Ethnographic research in general is concerned with assisting technology development in various ways: by identifying technology shortfalls, discovering technology opportunities, generating requirements, evaluating technology, and so on. The basic premise is that if we have a deeper understanding of how work is organised in practice we can design support for that work more successfully. Ethnography comes in many guises, but the orientation of the XRCE team is ethnomethodological because we believe that this provides us with a deeper and more foundational understanding of work.
In practice this means that we do observational field studies, collecting various data: audio and video recordings, notes on our observations, screenshots, documents and other artifacts. We then analyse these to discover the methods by which people organise their work, and how they understand it and reason about it, with a special focus on the role that technology plays in those practices.
Ethnography is central to cooperatively develop ideas and requirements for technology innovation grounded in deep understanding of work activities. Based on this we concern ourselves with technologies that will need to operate successfully as a part of socio-technical systems in the real world, and as such we are interested in technologies as an element of services. Our development process involves ethnographic research, cooperative iterative development involving computer and social scientists and end user involvement throughout. As such we seek to develop technologies that are needed and fit well with the organisational processes and work practices of our customers.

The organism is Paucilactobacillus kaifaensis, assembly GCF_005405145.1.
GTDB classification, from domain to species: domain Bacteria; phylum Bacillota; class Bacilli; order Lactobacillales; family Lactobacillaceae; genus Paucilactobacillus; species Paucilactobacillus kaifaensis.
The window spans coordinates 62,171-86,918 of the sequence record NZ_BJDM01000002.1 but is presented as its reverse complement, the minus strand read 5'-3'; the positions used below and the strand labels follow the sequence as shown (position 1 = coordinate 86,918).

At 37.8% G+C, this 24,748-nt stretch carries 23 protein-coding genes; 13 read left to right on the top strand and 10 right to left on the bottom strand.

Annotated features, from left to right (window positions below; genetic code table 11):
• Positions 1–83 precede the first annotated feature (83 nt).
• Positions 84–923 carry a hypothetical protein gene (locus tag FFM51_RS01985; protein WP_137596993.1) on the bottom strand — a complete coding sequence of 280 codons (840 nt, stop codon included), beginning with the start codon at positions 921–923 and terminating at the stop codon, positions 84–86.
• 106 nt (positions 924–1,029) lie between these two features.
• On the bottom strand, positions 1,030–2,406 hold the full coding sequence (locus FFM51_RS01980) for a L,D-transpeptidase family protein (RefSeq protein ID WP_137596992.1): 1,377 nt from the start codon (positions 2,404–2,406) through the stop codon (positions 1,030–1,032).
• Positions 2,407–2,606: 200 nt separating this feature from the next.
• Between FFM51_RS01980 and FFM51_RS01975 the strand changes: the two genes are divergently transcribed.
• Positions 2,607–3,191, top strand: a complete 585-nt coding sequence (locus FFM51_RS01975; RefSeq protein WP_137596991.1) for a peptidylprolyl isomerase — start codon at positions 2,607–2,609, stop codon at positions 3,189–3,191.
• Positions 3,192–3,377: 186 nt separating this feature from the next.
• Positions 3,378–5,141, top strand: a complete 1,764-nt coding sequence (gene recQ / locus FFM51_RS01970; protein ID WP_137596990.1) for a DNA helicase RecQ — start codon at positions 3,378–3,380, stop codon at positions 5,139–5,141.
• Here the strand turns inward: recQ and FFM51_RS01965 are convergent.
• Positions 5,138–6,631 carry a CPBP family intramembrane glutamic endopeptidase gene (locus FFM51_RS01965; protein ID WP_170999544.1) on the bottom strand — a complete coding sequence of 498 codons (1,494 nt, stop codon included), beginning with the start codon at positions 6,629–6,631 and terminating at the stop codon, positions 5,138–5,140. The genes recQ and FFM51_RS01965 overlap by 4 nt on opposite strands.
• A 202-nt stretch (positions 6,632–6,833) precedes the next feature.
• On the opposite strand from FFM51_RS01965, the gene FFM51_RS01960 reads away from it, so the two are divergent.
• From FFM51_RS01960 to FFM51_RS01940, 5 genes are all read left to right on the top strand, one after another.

Pioneered at the Palo Alto Research Center (PARC) in the early eighties, teams later formed at our global research centers. Research teams conducting ethnographic studies can be found in several of our research centers: PARC, USA ; Xerox Research Centre Europe (XRCE), France; and Xerox Research Centre India (XRCI).